A powerful need shines through the words of these young skaters: the need to change the future using the past as a starting point. Traditions and reforms in their daily lives follow the same rhythm of tricks and runs, becoming one folkloric form of activism. Bolivia is the unexpected epicenter for the multifaceted activities of this collective: activities that are inspiring many Bolivian girls, but also communities spread across the continent. Because the Imilla Skate project manages to be simultaneously local and international, to unite the territorial dimension with the transversal example.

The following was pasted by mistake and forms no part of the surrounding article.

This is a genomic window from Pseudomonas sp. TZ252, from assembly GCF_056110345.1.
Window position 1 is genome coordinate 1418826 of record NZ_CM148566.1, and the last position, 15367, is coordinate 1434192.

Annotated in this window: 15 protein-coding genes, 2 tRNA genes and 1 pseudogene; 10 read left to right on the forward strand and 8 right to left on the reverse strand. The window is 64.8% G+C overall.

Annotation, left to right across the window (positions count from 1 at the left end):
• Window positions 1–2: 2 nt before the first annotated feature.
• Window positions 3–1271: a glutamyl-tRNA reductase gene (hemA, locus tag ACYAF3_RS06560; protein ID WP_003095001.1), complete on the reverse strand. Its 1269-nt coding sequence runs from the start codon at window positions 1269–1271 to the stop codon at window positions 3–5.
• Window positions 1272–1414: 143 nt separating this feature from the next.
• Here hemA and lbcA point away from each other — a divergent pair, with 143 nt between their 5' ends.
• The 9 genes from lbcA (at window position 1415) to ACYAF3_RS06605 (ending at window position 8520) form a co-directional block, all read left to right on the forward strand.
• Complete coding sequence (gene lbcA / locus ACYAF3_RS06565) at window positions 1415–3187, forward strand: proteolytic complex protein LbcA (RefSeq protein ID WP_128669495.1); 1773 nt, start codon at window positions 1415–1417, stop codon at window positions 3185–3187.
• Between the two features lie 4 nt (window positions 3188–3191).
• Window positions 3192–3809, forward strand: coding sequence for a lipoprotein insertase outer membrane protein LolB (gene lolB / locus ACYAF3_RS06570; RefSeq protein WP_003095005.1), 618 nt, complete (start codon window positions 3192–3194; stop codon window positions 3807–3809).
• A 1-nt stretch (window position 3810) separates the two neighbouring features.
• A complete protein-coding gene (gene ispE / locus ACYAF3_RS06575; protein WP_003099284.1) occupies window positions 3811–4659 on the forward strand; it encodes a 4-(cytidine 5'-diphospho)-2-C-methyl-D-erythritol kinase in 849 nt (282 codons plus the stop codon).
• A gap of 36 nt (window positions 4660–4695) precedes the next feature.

Skate culture arrived in Bolivia in the early 1990s as an underground sport related to the ‘calle.’ For a long time women did not use boards. Then some pioneers popped up and, thanks to their example, we decided to create our collective. We want to be a role model for the ‘ninas’ of our country and show them that they can enjoy this urban art form. The reaction from our city has been very positive, we are succeeding in changing people’s mentality and spreading the true values of skateboarding. Skateboarding teaches that no matter how many times you fall, you can always get back up, and that will and perseverance can allow you to break down any physical and mental barrier. These are metaphors we can apply to our own lives and social struggles. So many women feel freer because of Imilla, they are more confident, in the last few years we have improved our organization and managed to get 5 girls into international events. Everything has changed since skateboarding became an Olympic sport, but in general more and more girls are getting into this sport. It’s a domino effect. We are trying to create a Latin American network of female skate communities: ArgentinaParaguay and Brazil are some of these countries. We have not yet been able to travel to these places, because we all work or study; maybe one day we will be able to do so…. For now it is essential to focus our efforts here, in Bolivia. We want to be a support not only for people who want to skate, but for whole the community. We are developing projects like a cultural center, we are involving urban artists and musicians, we are helping children who had problems during their childhoods. Skateboarding is an art, and this art must help others.